For me, the learning process that led me here started on leadership program where we looked at emotional intelligence, about 4 years ago now. I’d heard of it, and on the basis of my vague understanding, thought that I was pretty good at it. I can read others’ emotions well, and in many scenarios I can use my insights into others’ emotions to inform my response to them. What the course taught me is that I was wrong, both in my understanding, and in my assessment of my own abilities!
Emotional intelligence is better understood as the ability to recognise and regulate your own emotions, and the emotions of others. Daniel Goleman, one of the leading researchers on the topic, says it has 4 dimensions: self awareness, self management, social awareness and relationship management. He’s found that high EQ is a greater predictor of success than high IQ.
We’re generally not socialised to think to much about emotions, and in the workplace they are often regarded as a Bad Thing. Calling someone “emotional” is usually derogatory, and there’s a gender bias that comes along with that: a man who vents anger in the workplace will suffer fewer consequences than a woman, even though both may have lost emotional control. As a result, we tend not to talk about emotions at work…which some researchers believe enables sociopaths to gain power. And, because emotion has this negative perception in the workplace, we can even feel negative emotions like shame and guilt about the fact we are having emotional reactions. Anyone who has ever cried at work will know the awful cocktail of emotions that leaves you with. But if we pretend emotions aren’t affecting us, we’re kidding ourselves. All day, very day, we are responding emotionally to what is happening around us, even if we’ve numbed ourselves to our own reactions.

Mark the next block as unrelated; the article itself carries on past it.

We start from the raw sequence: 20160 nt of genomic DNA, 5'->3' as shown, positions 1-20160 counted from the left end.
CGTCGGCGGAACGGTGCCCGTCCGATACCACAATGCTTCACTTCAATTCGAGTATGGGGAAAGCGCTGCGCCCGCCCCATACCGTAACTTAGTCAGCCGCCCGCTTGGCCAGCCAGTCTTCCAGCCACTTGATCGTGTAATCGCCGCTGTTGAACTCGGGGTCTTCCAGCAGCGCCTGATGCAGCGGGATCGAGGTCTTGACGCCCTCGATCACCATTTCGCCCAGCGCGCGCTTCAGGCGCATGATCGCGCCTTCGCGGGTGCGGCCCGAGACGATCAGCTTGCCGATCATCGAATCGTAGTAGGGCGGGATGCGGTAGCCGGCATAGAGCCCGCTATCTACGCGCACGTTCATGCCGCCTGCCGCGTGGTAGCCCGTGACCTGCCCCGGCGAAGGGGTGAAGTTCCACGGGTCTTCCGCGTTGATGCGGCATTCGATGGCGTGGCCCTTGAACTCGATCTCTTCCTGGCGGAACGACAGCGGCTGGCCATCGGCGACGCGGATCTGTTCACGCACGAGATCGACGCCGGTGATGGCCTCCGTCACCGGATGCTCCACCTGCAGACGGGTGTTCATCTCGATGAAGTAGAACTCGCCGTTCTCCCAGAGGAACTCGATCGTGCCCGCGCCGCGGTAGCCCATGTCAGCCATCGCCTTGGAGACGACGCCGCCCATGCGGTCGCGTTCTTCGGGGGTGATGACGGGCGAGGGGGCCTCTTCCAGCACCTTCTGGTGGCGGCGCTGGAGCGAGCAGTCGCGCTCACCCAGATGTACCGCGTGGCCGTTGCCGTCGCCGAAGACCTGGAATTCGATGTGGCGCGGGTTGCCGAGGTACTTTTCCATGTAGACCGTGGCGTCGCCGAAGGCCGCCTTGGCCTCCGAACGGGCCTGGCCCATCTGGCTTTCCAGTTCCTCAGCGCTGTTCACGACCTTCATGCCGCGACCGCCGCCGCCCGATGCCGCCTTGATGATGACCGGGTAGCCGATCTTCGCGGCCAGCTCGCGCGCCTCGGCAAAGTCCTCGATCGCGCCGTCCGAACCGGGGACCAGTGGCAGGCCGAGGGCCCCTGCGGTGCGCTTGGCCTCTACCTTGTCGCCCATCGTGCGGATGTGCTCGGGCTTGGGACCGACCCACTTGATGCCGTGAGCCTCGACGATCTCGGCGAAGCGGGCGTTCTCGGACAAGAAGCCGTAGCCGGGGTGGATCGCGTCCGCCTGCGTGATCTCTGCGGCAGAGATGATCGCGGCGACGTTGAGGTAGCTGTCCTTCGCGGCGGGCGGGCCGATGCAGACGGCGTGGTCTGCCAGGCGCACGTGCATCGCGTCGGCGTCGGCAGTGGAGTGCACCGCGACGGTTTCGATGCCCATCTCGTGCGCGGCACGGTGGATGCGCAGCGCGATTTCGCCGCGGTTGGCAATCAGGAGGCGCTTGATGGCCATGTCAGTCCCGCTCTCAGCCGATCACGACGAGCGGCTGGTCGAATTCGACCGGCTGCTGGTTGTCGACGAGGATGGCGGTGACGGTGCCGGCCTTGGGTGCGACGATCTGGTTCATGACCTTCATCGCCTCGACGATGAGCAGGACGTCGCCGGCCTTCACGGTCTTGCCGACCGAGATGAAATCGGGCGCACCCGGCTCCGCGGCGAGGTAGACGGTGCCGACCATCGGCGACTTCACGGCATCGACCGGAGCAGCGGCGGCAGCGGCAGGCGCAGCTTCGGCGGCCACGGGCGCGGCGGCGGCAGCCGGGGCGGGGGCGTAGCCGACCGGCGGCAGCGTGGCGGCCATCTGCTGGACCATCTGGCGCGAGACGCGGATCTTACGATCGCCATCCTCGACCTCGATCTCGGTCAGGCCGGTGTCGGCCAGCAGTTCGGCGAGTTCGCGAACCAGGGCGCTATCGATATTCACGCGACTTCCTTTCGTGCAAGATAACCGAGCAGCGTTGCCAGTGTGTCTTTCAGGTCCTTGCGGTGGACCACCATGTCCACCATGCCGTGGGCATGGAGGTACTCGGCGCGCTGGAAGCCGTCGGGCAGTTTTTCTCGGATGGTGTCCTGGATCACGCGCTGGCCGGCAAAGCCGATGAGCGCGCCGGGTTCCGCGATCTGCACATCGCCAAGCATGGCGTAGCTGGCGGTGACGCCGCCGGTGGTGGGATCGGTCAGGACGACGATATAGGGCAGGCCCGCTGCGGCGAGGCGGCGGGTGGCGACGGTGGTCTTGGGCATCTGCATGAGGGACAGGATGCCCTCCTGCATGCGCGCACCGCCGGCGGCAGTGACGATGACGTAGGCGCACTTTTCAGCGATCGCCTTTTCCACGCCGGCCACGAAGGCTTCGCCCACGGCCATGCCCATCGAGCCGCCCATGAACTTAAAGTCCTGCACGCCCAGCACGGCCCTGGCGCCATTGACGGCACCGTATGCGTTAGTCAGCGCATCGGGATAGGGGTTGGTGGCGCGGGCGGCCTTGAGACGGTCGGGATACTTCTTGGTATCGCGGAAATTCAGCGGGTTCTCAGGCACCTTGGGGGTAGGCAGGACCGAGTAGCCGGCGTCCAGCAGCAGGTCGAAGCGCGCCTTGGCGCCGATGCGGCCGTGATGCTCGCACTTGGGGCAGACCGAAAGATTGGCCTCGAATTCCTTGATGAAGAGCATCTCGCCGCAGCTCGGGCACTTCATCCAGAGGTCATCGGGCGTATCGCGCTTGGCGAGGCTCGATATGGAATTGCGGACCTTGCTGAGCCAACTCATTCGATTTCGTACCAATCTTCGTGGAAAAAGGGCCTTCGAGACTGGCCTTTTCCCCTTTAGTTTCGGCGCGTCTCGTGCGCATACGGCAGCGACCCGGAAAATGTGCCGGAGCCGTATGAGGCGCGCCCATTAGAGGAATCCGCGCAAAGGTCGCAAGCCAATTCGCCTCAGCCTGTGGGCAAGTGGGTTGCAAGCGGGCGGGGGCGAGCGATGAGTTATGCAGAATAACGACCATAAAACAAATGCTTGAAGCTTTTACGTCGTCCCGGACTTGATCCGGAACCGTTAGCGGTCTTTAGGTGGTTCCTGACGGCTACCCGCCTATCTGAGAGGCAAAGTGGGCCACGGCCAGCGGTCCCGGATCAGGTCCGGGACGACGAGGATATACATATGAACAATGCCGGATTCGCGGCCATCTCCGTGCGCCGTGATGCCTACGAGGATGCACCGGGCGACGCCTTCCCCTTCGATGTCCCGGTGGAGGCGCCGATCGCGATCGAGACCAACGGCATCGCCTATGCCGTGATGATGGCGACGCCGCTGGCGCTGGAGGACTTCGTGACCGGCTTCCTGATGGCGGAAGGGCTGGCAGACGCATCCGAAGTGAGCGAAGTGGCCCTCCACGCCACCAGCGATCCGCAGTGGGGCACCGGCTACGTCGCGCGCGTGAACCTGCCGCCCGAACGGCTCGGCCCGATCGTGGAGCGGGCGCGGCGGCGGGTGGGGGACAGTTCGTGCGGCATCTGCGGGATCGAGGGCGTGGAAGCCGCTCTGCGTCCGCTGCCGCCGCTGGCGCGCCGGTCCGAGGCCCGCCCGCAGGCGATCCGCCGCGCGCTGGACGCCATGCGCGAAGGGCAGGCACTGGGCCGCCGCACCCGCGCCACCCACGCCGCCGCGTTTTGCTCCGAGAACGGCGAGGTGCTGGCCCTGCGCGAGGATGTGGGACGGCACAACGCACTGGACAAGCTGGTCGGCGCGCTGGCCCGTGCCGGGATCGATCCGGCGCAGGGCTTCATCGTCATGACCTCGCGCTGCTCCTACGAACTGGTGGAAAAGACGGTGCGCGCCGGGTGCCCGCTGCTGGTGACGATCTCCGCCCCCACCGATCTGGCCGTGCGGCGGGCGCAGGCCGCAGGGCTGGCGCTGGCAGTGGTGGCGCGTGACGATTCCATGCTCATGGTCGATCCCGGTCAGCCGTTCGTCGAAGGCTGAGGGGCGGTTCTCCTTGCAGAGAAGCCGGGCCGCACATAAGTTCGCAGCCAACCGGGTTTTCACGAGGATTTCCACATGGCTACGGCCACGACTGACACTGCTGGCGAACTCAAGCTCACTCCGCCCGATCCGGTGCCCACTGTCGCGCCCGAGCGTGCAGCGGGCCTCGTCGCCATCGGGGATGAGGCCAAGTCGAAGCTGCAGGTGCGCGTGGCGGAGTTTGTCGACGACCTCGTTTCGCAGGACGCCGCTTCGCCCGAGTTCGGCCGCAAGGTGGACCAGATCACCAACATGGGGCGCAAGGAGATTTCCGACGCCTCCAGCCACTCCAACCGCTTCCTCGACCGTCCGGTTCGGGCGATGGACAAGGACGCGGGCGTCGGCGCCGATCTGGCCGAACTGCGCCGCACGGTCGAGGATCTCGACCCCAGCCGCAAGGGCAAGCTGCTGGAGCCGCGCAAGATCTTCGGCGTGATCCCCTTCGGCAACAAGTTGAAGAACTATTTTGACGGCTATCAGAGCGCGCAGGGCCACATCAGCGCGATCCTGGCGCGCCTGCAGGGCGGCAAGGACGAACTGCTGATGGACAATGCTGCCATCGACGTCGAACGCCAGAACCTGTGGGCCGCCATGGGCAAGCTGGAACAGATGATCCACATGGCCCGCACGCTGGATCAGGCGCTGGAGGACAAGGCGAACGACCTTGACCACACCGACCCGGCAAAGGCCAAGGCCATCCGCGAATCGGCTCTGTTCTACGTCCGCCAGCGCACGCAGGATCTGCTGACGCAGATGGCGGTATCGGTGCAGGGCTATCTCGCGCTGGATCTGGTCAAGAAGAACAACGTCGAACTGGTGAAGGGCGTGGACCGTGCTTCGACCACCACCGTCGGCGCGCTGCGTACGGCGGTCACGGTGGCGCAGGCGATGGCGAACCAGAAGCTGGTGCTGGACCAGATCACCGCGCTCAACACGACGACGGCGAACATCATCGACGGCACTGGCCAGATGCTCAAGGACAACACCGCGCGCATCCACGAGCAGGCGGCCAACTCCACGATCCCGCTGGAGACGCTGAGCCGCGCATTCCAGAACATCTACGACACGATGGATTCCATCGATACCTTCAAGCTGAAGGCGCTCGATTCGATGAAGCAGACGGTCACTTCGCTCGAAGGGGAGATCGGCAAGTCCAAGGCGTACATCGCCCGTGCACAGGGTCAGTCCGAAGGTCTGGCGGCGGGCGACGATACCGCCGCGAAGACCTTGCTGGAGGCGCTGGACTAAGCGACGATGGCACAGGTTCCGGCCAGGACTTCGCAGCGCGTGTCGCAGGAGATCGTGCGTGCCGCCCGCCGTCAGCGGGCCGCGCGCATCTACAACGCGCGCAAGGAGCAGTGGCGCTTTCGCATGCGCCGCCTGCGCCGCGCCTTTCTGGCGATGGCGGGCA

Brené Brown, another researcher who looks at the role of emotional intelligence, discovered that we need to be able to recognise at least 30 emotions. She also found that most adults can only identify three: angry, happy, sad. I don’t mean just listing words for emotions: we can all do that. I mean recognising how they affect you mentally and physiologically.
The first step to cultivating emotional intelligence is developing self-awareness around your emotions, and that means spending time alone with them. It means taking time to breathe when your body is reacting to a stressor, and being curious about what is happening, and digging beneath the surface to understand what’s really going on. Speaking from personal experience, it can be deeply uncomfortable!
Harnessing positive emotions is just as important as managing negative ones: that’s what enables high performance. To really succeed at work, and elsewhere, we need to develop our EQ, along with our other skills. And we start that process by using mindful breathing practice like the Daily Breath to start investigating and understanding our own emotional reactions.